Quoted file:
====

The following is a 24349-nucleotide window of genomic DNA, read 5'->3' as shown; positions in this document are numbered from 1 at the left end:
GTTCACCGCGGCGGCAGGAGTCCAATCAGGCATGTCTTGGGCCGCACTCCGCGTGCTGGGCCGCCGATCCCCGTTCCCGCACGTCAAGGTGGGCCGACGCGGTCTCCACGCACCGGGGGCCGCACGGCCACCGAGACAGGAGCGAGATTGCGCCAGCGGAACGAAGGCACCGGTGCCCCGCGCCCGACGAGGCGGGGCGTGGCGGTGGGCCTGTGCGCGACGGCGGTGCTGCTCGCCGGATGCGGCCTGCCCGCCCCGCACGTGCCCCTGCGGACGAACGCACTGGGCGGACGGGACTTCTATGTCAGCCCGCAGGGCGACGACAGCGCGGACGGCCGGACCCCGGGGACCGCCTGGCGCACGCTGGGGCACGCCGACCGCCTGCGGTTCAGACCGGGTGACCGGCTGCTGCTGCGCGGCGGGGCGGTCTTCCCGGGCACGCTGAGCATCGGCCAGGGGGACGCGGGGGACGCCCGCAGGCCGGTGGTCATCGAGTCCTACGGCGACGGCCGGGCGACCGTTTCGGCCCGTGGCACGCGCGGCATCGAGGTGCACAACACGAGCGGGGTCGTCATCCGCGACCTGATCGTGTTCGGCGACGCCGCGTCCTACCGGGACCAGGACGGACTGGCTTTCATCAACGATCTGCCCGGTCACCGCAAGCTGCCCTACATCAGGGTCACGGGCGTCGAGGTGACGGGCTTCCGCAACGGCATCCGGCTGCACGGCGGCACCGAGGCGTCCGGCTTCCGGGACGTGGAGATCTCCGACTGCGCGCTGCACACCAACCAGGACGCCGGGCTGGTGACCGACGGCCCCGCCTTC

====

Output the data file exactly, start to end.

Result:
The following is a 24349-nucleotide window of genomic DNA, read 5'->3' as shown; positions in this document are numbered from 1 at the left end:
GTTCACCGCGGCGGCAGGAGTCCAATCAGGCATGTCTTGGGCCGCACTCCGCGTGCTGGGCCGCCGATCCCCGTTCCCGCACGTCAAGGTGGGCCGACGCGGTCTCCACGCACCGGGGGCCGCACGGCCACCGAGACAGGAGCGAGATTGCGCCAGCGGAACGAAGGCACCGGTGCCCCGCGCCCGACGAGGCGGGGCGTGGCGGTGGGCCTGTGCGCGACGGCGGTGCTGCTCGCCGGATGCGGCCTGCCCGCCCCGCACGTGCCCCTGCGGACGAACGCACTGGGCGGACGGGACTTCTATGTCAGCCCGCAGGGCGACGACAGCGCGGACGGCCGGACCCCGGGGACCGCCTGGCGCACGCTGGGGCACGCCGACCGCCTGCGGTTCAGACCGGGTGACCGGCTGCTGCTGCGCGGCGGGGCGGTCTTCCCGGGCACGCTGAGCATCGGCCAGGGGGACGCGGGGGACGCCCGCAGGCCGGTGGTCATCGAGTCCTACGGCGACGGCCGGGCGACCGTTTCGGCCCGTGGCACGCGCGGCATCGAGGTGCACAACACGAGCGGGGTCGTCATCCGCGACCTGATCGTGTTCGGCGACGCCGCGTCCTACCGGGACCAGGACGGACTGGCTTTCATCAACGATCTGCCCGGTCACCGCAAGCTGCCCTACATCAGGGTCACGGGCGTCGAGGTGACGGGCTTCCGCAACGGCATCCGGCTGCACGGCGGCACCGAGGCGTCCGGCTTCCGGGACGTGGAGATCTCCGACTGCGCGCTGCACACCAACCAGGACGCCGGGCTGGTGACCGACGGCCCCGCCTTC